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Black-eyed peas for Rosh Hashanah

I gotta feeling—tonight’s going to be a good night.

Chef Laura Frankel image
Chef Laura Frankel

Rosh Hashanah celebrates the creation of the world and is a time for reflection and self evaluation. It is also a time for families and friends to gather and enjoy elaborate meals.

One of my favorite parts of the meal is the Rosh Hashanah seder. Now, before everyone who doesn’t know about this, freaks out and figures that they have been doing it wrong all this time, the Rosh Hashanah seder consists of a series of short, hopeful prayers for the new year and eating symbolic foods.

The foods allude to the symbolism of the prayer; for example we eat leeks in the hopes that our enemies will be destroyed. The Hebrew word for leeks is "karsi," which sounds like “kares”, to be destroyed. This is where the hope for a sweet year and then dipping apples, challah or fruit in honey as well as the round challah symbolizing the cycle of the year comes from.

There are numerous foods and prayers, and the sky is the limit. I know people who eat raisins and celery in hopes of a raise in salary!

Well, I thought I knew just about everything about Jewish food and had seen, heard, or tasted it all—then I recently saw a reference for eating black eyed peas or rubiya or lubiya. I had not heard of this symbolic food before. We eat black-eyed peas in the hopes that our merits increase and we are purified. This custom to eat black-eyed peas is Baghdadi. Peas are eaten as a symbol of abundance and fruitfulness.

I know many families who pull out the same recipes from year to year and the menu is written in stone from gefilte fish to honey cake. Food and its aromas conjure memories and nostalgia, and can set the mood for a holiday. Jews from around the world have brought their ingredients and traditions to the United States and those new foods are quickly being adopted not only by the Jewish community but by the general population as well.

The first Sephardic Jews settled in Georgia in the 1730s. The Jewish practice of eating black eyed peas on the New Year probably spread to the non-Jewish community during the civil war and the famous New Year’s dish of Hoppin’ John was created.

Foods and ingredients that were considered exotic and hard to find are now more commonplace. When I wrote my first book, “Jewish Cooking for All Seasons,” (John Wiley and Sons) almost five years ago, I wrote a recipe for Pomegranate Chicken. People went nuts over this recipe. Pomegranate molasses was hard to find and the flavors seemed so striking. Now pomegranates have found their way into everything from juices, wines, and sauces to sorbets and candy. As many Jews from Morocco have settled in the United States, the rich floral and spice-laced Moroccan flavors are now fashionable and tagines are becoming increasingly popular; tamarind is the new “it” flavor of the exotic ingredient world while artichokes, mint and quinces are breaking traditions in many kitchens.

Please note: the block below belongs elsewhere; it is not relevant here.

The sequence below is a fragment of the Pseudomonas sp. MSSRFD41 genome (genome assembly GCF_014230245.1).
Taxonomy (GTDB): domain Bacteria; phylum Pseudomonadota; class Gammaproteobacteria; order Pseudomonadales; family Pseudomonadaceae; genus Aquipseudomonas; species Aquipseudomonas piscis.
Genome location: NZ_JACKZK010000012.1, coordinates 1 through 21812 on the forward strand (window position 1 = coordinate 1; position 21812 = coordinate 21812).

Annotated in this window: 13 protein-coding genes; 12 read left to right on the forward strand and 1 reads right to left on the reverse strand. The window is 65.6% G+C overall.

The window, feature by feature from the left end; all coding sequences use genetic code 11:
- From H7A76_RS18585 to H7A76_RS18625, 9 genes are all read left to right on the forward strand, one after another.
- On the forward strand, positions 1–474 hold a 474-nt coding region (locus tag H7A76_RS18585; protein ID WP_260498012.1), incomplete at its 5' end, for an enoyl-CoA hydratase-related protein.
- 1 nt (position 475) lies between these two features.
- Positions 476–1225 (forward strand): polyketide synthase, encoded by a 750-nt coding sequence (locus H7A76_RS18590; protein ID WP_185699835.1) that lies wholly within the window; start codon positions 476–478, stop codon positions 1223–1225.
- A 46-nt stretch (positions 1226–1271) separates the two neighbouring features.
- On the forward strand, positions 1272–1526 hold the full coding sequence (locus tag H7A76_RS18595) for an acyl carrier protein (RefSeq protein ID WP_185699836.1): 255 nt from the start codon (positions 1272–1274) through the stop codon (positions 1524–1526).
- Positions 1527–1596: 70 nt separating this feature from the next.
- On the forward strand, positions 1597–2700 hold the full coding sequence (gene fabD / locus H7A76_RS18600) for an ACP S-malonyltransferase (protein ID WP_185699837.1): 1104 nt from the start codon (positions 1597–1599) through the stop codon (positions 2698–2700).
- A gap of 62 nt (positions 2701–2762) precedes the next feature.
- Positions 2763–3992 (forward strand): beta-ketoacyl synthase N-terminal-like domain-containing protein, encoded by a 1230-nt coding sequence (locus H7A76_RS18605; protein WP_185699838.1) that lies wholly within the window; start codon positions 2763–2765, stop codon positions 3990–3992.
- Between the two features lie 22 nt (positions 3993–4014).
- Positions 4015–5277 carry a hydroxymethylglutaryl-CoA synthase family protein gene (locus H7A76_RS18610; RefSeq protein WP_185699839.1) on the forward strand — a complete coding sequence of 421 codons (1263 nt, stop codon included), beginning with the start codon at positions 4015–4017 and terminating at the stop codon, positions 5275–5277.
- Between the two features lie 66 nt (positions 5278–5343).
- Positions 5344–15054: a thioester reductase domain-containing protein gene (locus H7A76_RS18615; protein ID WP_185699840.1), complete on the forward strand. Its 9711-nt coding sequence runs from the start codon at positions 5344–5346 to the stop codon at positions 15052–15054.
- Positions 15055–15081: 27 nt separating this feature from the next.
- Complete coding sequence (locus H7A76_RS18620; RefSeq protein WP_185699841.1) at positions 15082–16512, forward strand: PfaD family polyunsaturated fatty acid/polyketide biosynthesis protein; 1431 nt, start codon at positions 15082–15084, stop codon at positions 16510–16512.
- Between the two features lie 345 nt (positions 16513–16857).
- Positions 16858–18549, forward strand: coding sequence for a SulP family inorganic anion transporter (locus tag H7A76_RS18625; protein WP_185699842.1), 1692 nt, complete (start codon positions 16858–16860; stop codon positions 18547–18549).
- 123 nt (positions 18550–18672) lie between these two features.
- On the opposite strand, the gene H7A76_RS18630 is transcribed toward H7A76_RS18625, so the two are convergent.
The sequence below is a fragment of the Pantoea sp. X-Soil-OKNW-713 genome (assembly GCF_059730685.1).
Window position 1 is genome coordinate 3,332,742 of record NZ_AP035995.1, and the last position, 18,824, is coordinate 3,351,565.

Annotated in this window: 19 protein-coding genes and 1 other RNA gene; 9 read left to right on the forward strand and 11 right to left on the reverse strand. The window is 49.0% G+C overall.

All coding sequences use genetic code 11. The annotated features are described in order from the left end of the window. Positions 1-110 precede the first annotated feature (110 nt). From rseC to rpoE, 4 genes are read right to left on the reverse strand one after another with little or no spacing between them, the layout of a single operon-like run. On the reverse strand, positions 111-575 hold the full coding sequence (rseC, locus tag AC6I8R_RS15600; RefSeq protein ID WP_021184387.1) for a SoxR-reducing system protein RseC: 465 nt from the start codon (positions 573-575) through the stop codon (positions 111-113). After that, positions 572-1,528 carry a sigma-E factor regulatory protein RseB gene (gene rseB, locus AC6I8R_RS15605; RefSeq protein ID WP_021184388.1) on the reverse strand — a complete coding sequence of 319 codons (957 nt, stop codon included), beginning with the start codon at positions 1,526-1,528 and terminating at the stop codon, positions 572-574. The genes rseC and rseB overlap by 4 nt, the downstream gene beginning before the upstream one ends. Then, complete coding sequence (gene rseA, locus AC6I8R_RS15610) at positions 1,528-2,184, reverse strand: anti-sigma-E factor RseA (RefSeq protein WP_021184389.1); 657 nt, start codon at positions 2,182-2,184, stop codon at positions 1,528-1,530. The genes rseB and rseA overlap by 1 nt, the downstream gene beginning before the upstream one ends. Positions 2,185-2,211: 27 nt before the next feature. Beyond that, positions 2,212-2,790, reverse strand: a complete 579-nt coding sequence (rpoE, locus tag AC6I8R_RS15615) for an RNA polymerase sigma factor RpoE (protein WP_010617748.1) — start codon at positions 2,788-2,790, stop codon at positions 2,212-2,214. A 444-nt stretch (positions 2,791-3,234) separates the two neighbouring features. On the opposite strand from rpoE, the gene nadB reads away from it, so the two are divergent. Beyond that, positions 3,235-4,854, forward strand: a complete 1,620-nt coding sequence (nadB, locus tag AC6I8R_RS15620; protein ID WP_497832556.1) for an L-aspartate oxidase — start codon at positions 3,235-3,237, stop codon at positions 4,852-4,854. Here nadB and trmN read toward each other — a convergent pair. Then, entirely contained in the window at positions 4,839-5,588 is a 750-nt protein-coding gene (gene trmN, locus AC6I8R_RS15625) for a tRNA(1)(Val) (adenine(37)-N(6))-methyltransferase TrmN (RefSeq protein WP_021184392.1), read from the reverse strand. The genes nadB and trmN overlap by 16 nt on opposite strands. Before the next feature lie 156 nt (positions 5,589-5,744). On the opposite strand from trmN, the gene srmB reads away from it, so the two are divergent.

Adding new dishes, new ingredients, and new customs to your Rosh Hashanah menu is symbolic and shows understanding of the diversity of Jewish culture and tradition. While Rosh Hashanah is one of the most traditional holidays in the Jewish calendar, it can also be one of the most dynamic holidays by bring new culture to your holiday table. L’Shana Tovah Umetuka.

Black-eyed peas with Thyme-Honey Vinaigrette

Serves 8-10 as a side dish

16 oz. package dried black-eyed peas
1/3 cup best quality honey
10 sprigs of fresh thyme
¼ cup fresh lemon juice
½ cup extra virgin olive oil
Salt and pepper

1. Sort and clean the black-eyed peas. Soak in cold water over night. Drain the peas and place in a medium stock pot and cover with two inches of water.
2. Bring to a gentle boil, then reduce heat to allow the peas to simmer for about 1 ½ hours until the peas are soft and creamy but still holding their shape. Drain any excess water and cool the peas.
3. Heat the honey and thyme in a small sauce pan over medium heat until the honey simmers. Turn off the heat and allow the thyme to steep for one hour. Pass the honey through a sieve. Whisk the honey with the lemon juice and olive oil. Salt and pepper to taste. The black eyed peas can be served hot or cold and will keep covered and refrigerated for up to 3 days.

Lacquered Chicken 
2 chickens cut into 6 pieces each
Olive oil
2 shallots, minced
3 cloves garlic, minced
1/3 cup tamarind concentrate
¼ cup honey
½ cup chicken stock
¼ cup dry white wine
6 fresh plums cut in quarters and pit removed
2 fresh peaches or nectarines cut in quarters and pit removed

Pat dry the chicken pieces and season with salt and pepper. Brown the chicken in batches in a large sauté pan that has been lightly coated with olive oil, over medium heat. Set aside the browned chicken.

Add the shallots and the garlic to the pan and reduce the heat to medium low. Sweat the shallots and garlic until they are soft and translucent. Add the white wine and scrape up the brown bits with a wooden spoon or spatula.

Add the remaining ingredients and stir to combine. Add the chicken back to the pan and cover. Cook the chicken in the preheated oven for 45 minutes until the chicken is cooked through.

Uncover the chicken and brush with the pan sauce. Return to the oven for another 10 minutes.
Serve the chicken with black eyed peas.

Laura Frankel is the executive chef of Spertus Kosher Catering featuring cuisine by Wolfgang Puck at the Spertus Institute for Jewish Studies in Chicago. Visit Laura Frankel’s website at

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